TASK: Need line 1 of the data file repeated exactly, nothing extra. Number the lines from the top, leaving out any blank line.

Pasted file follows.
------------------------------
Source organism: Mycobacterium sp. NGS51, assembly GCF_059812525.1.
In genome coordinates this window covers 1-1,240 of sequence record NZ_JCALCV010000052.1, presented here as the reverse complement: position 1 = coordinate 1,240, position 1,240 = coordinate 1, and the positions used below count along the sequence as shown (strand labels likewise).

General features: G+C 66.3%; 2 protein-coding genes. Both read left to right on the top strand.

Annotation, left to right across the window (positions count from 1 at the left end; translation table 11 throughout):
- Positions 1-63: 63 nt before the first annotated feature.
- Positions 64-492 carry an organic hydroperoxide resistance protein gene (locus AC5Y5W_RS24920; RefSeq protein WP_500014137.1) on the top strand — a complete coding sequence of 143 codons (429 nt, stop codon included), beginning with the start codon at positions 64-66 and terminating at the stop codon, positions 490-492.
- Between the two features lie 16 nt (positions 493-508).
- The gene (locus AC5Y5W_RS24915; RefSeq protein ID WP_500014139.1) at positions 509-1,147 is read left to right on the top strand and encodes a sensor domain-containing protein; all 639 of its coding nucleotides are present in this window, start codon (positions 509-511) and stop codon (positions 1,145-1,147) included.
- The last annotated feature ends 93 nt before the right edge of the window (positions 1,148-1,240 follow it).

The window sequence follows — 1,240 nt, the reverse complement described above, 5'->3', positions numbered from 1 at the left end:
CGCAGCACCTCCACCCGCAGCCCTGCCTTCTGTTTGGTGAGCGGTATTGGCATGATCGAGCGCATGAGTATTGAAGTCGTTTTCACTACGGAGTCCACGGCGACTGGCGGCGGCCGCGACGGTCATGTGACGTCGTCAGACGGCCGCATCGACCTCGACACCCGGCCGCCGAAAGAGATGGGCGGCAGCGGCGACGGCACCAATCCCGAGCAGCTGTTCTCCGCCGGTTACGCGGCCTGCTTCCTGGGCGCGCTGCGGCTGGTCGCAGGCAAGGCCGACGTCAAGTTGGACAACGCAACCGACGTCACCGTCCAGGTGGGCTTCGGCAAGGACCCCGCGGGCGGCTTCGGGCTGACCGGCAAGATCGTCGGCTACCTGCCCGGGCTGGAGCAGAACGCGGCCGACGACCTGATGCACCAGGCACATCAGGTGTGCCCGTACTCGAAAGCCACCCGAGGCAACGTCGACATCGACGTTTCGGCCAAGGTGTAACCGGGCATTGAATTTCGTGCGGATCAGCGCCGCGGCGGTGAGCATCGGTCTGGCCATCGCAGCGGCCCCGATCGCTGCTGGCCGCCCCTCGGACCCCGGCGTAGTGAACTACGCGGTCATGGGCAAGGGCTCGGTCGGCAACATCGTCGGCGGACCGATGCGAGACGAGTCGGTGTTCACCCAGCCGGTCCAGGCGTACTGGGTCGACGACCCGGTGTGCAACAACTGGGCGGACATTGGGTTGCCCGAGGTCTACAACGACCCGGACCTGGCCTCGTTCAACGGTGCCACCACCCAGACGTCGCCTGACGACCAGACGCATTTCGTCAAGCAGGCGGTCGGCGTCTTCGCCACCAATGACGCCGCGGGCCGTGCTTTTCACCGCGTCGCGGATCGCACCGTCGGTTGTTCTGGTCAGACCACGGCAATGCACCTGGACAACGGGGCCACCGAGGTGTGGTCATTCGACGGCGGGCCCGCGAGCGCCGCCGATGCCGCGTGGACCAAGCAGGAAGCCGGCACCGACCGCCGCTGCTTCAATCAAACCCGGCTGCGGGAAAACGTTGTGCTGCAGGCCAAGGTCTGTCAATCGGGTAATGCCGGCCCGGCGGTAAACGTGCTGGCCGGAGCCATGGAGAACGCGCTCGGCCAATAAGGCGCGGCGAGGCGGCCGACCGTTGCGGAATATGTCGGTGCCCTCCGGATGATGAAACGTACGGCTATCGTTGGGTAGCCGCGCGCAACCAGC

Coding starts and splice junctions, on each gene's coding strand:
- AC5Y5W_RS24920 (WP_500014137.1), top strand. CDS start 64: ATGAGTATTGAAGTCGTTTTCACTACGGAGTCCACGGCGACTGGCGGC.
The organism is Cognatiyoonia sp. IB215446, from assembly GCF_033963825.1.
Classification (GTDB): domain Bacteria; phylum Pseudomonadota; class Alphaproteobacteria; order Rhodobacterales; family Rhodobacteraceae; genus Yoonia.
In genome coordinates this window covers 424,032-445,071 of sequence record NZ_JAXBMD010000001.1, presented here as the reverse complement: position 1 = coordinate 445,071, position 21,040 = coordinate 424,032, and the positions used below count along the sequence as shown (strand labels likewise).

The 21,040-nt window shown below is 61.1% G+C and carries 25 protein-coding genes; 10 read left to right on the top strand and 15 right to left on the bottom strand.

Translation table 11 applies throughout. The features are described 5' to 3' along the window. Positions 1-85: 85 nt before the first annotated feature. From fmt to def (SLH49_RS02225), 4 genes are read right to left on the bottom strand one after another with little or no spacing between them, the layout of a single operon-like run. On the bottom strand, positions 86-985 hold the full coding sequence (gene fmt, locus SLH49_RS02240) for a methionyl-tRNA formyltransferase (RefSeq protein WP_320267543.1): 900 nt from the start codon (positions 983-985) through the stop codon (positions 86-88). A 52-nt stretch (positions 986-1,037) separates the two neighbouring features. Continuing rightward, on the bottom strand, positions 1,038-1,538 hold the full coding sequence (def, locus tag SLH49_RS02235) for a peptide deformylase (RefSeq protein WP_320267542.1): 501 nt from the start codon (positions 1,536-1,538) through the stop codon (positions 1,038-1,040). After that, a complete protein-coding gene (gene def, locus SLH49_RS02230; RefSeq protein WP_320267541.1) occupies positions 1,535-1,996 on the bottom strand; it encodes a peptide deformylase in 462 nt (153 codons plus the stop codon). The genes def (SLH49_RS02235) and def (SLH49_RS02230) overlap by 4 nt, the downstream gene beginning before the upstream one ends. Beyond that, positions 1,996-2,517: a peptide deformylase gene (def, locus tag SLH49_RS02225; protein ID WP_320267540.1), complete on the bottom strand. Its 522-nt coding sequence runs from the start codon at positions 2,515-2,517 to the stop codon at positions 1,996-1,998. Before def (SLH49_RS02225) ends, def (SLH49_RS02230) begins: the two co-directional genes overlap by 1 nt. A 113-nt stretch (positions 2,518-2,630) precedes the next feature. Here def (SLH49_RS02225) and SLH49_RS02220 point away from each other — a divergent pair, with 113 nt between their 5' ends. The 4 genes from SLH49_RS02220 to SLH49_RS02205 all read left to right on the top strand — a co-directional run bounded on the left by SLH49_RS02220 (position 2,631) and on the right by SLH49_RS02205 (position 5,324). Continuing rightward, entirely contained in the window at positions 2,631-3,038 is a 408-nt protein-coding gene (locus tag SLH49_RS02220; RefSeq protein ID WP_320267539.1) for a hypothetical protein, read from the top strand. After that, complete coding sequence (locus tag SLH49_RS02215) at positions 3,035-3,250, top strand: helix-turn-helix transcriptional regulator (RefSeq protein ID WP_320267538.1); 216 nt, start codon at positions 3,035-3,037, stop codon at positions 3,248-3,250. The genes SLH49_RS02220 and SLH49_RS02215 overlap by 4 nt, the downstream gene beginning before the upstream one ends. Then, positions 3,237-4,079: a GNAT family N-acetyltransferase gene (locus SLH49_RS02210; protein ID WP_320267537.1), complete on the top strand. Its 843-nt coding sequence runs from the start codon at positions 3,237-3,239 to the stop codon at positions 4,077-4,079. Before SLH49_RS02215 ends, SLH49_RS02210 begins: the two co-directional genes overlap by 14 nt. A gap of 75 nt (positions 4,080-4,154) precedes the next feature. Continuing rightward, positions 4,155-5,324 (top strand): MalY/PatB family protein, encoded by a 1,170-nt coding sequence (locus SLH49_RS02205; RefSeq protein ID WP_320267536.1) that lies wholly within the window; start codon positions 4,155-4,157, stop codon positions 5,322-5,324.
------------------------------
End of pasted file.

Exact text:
Source organism: Mycobacterium sp. NGS51, assembly GCF_059812525.1.